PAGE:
Sometimes that can be the case. But, more often than not, it is a matter of inexperience with the leader on how to delegate tasks. Leaders need to take the time to properly train people and to engage them in the vision of the company, so that they take pride in doing their work. Time is a valuable resource and many bad delegators don’t make time to help people grow. The problem is that they end up spending more time doing or redoing the work themselves.

In your opinion, what pivots need to be made, either in perspective or in work habits, to help alleviate some of the challenges you mentioned?

The best strategy that has worked for me over the years is to assign responsibility based on dollar amounts. For example, give each employee a dollar amount that they can make decisions up to. The goal is to increase this dollar amount over time as experience is gained and trust is built.

The goal of every leader should be to help people grow and accomplish their goals. And if you’re not challenging people and giving them frequent and honest feedback, they will not accomplish much.

Can you please share your “Five Things You Need To Know To Delegate Effectively and Be Completely Satisfied With the Results?” Please share a story or an example for each.

  1. Build a succession plan with your direct reports and train them on many of your tasks, especially the daily or weekly ones.
  2. Tie employees to the vision and direction of the company so they are connected to it.
  3. Give each employee a dollar amount that they can make decisions up to.
  4. Review their work and give transparent feedback frequently.
  5. Repeat steps 1–4 until you have a structure that allows you to get away and lead from a higher level.

One of the obstacles to proper delegating is the oft quoted cliche “If you want something done right do it yourself.” Is this saying true? Is it false? Is there a way to reconcile it with the importance of delegating?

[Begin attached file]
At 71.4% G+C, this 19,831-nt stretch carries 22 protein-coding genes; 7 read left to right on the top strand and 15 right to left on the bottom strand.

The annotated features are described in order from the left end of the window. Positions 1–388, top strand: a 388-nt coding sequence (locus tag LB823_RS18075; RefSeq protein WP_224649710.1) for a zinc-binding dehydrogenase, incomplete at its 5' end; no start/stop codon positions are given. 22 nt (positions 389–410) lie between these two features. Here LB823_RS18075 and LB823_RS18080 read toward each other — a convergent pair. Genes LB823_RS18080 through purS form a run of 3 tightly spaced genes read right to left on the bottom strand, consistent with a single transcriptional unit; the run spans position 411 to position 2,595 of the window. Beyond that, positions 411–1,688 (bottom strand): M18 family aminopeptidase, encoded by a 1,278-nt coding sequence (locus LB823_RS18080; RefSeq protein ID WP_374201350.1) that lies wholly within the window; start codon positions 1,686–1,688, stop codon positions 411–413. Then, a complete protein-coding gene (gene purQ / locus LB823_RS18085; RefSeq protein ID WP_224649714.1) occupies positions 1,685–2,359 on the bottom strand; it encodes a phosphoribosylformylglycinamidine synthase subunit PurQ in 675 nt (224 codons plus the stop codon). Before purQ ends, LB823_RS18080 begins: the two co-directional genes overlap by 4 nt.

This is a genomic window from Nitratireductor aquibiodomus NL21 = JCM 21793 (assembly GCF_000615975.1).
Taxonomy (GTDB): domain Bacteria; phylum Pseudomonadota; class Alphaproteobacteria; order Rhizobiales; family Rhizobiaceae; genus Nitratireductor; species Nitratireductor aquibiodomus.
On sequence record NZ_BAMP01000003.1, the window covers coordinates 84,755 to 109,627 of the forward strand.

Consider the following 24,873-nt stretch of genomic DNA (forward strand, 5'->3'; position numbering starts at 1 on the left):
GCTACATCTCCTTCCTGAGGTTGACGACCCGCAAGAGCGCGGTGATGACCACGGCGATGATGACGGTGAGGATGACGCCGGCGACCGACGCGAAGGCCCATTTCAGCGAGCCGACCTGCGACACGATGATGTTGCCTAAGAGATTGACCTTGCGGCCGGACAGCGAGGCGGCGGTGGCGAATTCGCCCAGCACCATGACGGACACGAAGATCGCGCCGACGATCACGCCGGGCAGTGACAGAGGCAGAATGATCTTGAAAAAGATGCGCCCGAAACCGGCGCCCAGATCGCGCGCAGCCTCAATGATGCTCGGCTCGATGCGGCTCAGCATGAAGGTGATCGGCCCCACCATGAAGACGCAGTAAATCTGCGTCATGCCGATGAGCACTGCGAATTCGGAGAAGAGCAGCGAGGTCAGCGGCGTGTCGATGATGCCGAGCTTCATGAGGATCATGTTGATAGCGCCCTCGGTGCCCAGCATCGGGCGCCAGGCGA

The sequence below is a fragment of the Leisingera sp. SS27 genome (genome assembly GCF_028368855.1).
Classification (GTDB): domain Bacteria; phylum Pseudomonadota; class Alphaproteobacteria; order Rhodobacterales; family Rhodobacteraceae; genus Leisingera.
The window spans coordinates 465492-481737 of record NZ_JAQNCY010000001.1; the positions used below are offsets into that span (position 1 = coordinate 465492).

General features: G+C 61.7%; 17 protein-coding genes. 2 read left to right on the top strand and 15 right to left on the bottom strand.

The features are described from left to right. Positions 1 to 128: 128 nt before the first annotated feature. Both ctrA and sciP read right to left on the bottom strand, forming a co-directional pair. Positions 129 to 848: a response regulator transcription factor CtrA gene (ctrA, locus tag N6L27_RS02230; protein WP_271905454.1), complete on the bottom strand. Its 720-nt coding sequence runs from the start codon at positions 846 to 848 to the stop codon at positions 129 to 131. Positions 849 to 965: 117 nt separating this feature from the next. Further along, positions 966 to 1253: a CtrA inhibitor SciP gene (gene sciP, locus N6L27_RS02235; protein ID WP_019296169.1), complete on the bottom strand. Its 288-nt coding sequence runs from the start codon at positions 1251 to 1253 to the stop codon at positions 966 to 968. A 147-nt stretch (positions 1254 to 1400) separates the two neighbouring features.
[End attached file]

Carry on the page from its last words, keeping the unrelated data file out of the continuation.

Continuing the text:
That saying is true and makes sense if you are a really small business. But if you want to scale a business and not completely burn out, you need to learn to make time for proper training and to help people get better. Obviously, if someone is incapable then you move on, but successful leaders need to learn to be excellent at this process.

Think of this process as if you are trying to create a successor to yourself. Take time with that individual, or individuals, and show them what they need to know. You will be creating a very happy and devoted employee in the process.

Thank you for all of that. We are nearly done. You are a person of great influence. If you could start a movement that would bring the most amount of good to the most amount of people, what would that be? You never know what your idea can trigger. 🙂

Create more than you consume. This is #1 in my list of 50 things I want to teach my child: https://iamjimmiller.com/50-things-i-want-to-teach-my-child/

How can our readers further follow you online?

Visit my website at “I am jim miller .com” for all of my links, but my handle is “iamjimmiller” on most social platforms.

This was very inspiring. Thank you so much for the time you spent with this!

Thank you. Really enjoyed connecting with you and your audience. And I always love sharing what I have learned in the hopes it helps other people. That’s why I wake up every day.


    Share your comments below. Please read our commenting guidelines before posting. If you have a concern about a comment, report it here.

    You might also like...

    Community//

    Tips From The Top: One On One With Jim Peterik

    by Adam Mendler
    Community//

    Alexis Krystina: “Done is better than perfect”

    by Candice Georgiadis
    Community//

    ‘Executive Order’: “Do not give away your songs”

    by Karina Michel Feld

    Sign up for the Thrive Global newsletter

    Will be used in accordance with our privacy policy.

    Thrive Global
    People look for retreats for themselves, in the country, by the coast, or in the hills . . . There is nowhere that a person can find a more peaceful and trouble-free retreat than in his own mind. . . . So constantly give yourself this retreat, and renew yourself.

    - MARCUS AURELIUS

    We use cookies on our site to give you the best experience possible. By continuing to browse the site, you agree to this use. For more information on how we use cookies, see our Privacy Policy.